[Haskell-cafe] Re: Re: Hit a wall with the type system

Chris Smith cdsmith at twu.net
Thu Nov 29 15:58:15 EST 2007

Dan Piponi wrote:
> I must be missing the point of something. What's wrong with
> > diff f x = let AD y dy = f (AD x 1) in dy
> ?
> In ghci we get
> *Main> :t diff (\x -> 2*x) (2::Int)
> diff (\x -> 2*x) (2::Int) :: Int
> *Main> :t diff (\x -> 2*x) (2::Float)
> diff (\x -> 2*x) (2::Float) :: Float
> I've used almost exactly that line of code myself a few times.

Yep, that does what I want.  Thank you (and Stefan, and ghci's :t) for 
pointing it out.  If this were a practical thing, I'd certainly decide 
that's the best option and move on.  But since this is me trying to 
figure out the Right Answer (tm), that still doesn't look like it.  
(Though I suspect if there were a Right Answer, it would have been 
pointed out by now.)

>From my perspective, what's wrong with it what Stefan mentioned when he 
suggested it: it breaks abstraction.  Even if I don't expose the type AD 
(i.e., it's an implementation detail and the user of a library shouldn't 
care that it even exists), the inferred type signature for diff depends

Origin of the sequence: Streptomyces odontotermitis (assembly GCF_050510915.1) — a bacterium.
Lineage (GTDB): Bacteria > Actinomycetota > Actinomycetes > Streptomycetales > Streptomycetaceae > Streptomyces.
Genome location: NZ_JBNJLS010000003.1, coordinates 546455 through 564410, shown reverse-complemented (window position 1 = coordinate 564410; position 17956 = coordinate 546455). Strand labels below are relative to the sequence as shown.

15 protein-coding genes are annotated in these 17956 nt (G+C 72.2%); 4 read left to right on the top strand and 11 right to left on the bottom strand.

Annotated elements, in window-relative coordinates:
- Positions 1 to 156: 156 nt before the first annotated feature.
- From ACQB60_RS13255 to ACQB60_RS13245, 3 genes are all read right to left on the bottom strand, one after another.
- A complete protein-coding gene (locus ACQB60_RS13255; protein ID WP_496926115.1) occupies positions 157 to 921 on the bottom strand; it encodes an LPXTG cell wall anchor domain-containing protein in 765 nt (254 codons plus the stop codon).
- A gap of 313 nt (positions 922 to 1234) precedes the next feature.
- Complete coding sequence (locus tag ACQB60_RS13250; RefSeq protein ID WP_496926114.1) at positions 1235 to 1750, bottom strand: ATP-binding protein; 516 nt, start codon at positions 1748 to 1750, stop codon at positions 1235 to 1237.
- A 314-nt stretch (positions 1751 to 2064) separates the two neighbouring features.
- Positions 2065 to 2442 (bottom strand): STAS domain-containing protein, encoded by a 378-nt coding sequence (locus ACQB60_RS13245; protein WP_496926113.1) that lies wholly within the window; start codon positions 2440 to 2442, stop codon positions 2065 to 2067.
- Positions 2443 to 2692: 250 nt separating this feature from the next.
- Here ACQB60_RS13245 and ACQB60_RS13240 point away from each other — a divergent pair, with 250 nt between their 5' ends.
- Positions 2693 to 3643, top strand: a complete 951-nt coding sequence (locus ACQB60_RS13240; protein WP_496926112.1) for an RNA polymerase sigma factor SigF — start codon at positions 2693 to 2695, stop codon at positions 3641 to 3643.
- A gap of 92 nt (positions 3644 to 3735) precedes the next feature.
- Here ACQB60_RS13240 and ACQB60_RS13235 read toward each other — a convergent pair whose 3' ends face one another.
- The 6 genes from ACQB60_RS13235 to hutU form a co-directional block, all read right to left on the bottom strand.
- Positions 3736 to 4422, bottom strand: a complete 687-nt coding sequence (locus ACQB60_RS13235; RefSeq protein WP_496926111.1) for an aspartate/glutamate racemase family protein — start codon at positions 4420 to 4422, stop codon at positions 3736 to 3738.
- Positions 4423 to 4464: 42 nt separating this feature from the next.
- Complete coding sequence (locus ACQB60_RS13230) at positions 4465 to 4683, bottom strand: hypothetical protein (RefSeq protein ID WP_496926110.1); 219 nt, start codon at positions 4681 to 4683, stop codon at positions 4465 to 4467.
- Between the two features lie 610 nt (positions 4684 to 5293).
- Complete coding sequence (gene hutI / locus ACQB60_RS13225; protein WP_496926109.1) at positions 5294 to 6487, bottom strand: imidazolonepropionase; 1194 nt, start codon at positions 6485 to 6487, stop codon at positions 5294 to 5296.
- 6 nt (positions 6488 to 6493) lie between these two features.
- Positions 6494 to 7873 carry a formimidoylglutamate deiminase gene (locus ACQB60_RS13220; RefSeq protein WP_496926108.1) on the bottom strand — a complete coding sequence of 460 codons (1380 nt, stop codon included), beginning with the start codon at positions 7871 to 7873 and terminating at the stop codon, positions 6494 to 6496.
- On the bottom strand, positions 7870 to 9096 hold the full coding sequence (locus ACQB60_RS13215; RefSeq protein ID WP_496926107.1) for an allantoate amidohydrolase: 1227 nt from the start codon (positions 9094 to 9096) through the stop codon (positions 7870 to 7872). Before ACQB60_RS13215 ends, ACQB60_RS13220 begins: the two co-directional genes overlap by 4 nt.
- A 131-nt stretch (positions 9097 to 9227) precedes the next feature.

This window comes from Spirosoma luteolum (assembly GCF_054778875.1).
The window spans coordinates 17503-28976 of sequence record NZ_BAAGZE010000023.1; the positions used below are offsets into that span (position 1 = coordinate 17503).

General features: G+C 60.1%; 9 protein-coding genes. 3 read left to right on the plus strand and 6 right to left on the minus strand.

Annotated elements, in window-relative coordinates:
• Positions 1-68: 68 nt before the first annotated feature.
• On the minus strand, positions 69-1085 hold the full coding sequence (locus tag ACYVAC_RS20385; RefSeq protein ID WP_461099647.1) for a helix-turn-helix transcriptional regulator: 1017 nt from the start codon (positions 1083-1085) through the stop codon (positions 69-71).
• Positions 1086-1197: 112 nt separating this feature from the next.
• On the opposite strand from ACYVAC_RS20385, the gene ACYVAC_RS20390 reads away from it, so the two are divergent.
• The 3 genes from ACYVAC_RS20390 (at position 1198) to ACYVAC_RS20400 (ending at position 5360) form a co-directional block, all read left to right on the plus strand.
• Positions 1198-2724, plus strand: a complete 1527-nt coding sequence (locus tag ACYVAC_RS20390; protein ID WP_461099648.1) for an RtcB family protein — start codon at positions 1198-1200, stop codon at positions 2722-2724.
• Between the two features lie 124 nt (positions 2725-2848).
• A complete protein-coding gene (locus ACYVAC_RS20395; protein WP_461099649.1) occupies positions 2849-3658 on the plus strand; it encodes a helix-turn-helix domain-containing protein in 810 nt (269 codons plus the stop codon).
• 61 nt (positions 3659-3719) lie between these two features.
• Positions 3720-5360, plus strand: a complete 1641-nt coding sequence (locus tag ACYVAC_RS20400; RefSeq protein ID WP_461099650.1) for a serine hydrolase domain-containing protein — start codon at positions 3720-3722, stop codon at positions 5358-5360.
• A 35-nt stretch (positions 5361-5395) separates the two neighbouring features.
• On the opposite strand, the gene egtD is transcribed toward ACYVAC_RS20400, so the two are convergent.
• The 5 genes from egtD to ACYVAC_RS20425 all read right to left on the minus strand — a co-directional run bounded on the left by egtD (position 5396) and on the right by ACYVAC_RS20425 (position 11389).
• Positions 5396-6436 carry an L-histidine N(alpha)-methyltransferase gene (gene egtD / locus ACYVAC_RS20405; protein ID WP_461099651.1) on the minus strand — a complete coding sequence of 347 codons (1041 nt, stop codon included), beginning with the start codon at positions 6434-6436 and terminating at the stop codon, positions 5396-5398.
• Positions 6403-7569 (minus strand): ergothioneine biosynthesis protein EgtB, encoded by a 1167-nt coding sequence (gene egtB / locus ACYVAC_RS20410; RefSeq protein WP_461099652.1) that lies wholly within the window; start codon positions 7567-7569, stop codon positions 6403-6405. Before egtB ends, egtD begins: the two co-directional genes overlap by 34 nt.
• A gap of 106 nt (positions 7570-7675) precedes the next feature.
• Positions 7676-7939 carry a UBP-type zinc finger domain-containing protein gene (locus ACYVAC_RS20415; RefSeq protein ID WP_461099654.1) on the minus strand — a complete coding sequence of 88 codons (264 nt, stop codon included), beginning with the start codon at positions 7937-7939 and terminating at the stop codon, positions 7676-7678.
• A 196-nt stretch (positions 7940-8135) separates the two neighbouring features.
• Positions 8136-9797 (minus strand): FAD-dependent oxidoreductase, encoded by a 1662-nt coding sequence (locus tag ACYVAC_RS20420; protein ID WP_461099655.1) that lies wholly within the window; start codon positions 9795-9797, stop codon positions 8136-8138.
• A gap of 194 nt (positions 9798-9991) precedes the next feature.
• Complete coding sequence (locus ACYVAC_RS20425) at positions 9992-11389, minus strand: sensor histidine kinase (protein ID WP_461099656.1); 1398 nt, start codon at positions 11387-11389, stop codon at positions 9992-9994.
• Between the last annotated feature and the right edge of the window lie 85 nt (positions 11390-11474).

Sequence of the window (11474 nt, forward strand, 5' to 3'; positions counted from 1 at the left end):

on it.

  Prelude AD> :t diff
  diff :: forall a t. (Num a) => (AD.AD a -> AD.AD t) -> a -> t

But what's AD?  If it's exported, then at least it will show up in 
Haddock with a list of its instances, so the type is merely misleading.  
but if it's not exported, then the type is just plain not useful.

So I want the parameter to be more restricted.  No one is going to write 
a function that *only* works on AD types.  Instead, the parameter to 
diff ought to be required to be polymorphic.  The rank n type does that, 
but it loses the ability to get the most general possible result type.

Chris Smith

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